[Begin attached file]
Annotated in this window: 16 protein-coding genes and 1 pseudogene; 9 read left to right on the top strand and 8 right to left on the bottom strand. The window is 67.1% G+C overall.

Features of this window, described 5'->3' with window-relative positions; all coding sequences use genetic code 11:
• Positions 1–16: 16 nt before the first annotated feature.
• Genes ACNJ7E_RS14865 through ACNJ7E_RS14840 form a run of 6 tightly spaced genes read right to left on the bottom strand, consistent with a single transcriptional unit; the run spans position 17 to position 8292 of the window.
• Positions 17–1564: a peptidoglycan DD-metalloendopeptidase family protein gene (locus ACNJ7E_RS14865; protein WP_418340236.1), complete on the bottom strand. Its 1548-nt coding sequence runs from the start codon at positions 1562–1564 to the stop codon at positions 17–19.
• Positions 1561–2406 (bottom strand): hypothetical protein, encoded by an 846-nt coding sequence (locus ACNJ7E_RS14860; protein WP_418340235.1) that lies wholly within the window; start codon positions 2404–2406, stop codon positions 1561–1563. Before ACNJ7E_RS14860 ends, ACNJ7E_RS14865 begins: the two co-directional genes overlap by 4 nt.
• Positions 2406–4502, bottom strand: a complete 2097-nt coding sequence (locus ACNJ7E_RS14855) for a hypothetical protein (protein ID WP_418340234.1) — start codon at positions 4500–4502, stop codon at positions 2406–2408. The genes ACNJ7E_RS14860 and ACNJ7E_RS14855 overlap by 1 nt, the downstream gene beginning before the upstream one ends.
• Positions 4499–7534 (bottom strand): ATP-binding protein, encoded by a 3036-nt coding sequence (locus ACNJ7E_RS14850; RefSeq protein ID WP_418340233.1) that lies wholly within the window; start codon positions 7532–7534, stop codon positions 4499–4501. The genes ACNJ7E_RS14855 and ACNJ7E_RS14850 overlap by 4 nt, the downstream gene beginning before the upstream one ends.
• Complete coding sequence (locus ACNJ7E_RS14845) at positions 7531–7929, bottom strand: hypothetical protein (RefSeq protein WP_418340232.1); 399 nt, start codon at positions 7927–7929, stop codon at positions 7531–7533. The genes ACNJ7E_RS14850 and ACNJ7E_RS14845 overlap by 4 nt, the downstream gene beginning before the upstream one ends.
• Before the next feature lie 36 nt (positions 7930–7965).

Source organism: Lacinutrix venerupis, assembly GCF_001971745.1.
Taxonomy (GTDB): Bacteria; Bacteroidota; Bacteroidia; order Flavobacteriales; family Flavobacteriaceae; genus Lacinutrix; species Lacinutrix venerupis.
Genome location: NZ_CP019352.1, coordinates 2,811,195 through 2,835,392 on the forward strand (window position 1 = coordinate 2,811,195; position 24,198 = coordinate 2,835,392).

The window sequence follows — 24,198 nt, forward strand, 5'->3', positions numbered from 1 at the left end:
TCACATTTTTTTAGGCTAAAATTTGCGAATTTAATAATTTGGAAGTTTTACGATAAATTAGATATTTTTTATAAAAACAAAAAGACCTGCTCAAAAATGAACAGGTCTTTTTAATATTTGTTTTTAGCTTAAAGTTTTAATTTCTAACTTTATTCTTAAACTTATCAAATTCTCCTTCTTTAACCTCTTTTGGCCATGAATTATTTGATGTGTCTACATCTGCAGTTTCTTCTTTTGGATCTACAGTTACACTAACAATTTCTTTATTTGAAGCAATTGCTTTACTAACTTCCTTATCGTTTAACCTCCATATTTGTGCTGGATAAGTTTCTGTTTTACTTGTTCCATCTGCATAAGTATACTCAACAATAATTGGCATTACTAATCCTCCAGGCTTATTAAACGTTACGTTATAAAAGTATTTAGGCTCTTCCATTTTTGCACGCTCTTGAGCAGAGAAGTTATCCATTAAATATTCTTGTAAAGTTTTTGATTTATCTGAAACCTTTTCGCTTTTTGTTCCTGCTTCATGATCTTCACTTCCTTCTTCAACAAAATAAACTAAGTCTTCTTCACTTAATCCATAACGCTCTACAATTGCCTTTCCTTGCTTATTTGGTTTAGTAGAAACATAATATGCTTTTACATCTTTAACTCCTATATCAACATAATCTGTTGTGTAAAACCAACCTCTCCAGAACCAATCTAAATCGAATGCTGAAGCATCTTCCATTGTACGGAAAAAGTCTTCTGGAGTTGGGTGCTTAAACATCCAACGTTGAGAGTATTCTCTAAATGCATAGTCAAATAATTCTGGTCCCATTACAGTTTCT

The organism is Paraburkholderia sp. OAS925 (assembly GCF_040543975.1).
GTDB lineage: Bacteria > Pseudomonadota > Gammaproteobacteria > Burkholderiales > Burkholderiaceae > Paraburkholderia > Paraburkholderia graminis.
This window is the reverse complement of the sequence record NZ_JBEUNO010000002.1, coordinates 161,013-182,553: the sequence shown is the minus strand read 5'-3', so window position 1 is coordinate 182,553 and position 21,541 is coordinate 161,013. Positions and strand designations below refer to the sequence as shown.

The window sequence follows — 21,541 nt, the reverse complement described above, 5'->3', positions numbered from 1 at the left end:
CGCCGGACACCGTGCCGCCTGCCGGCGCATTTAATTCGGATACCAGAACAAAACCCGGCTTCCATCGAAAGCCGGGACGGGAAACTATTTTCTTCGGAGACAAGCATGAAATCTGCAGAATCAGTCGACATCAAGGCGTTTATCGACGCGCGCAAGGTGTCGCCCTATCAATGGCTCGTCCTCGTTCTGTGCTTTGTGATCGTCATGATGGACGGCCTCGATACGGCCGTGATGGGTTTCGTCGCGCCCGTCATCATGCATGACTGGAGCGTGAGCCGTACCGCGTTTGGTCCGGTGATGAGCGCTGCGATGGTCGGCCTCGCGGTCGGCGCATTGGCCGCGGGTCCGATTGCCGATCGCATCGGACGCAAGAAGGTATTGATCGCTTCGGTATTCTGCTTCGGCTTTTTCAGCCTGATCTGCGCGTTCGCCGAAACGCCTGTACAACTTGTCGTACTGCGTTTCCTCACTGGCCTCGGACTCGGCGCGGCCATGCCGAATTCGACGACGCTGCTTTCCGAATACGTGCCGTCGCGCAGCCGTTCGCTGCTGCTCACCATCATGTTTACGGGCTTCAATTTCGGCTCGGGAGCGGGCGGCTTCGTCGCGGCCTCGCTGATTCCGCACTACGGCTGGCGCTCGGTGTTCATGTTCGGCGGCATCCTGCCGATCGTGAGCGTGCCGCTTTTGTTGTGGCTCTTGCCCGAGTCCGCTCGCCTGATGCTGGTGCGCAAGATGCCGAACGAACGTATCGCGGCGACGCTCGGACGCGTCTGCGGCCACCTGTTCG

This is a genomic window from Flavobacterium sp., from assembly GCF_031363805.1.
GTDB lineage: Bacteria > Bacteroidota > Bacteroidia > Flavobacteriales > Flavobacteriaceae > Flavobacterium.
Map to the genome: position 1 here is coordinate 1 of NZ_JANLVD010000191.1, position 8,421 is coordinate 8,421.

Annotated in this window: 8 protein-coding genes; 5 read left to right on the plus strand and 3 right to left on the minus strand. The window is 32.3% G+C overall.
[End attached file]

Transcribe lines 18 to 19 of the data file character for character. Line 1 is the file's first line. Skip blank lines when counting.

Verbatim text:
This window is the reverse complement of the sequence record NZ_JBEUNO010000002.1, coordinates 161,013-182,553: the sequence shown is the minus strand read 5'-3', so window position 1 is coordinate 182,553 and position 21,541 is coordinate 161,013. Positions and strand designations below refer to the sequence as shown.

The window sequence follows — 21,541 nt, the reverse complement described above, 5'->3', positions numbered from 1 at the left end: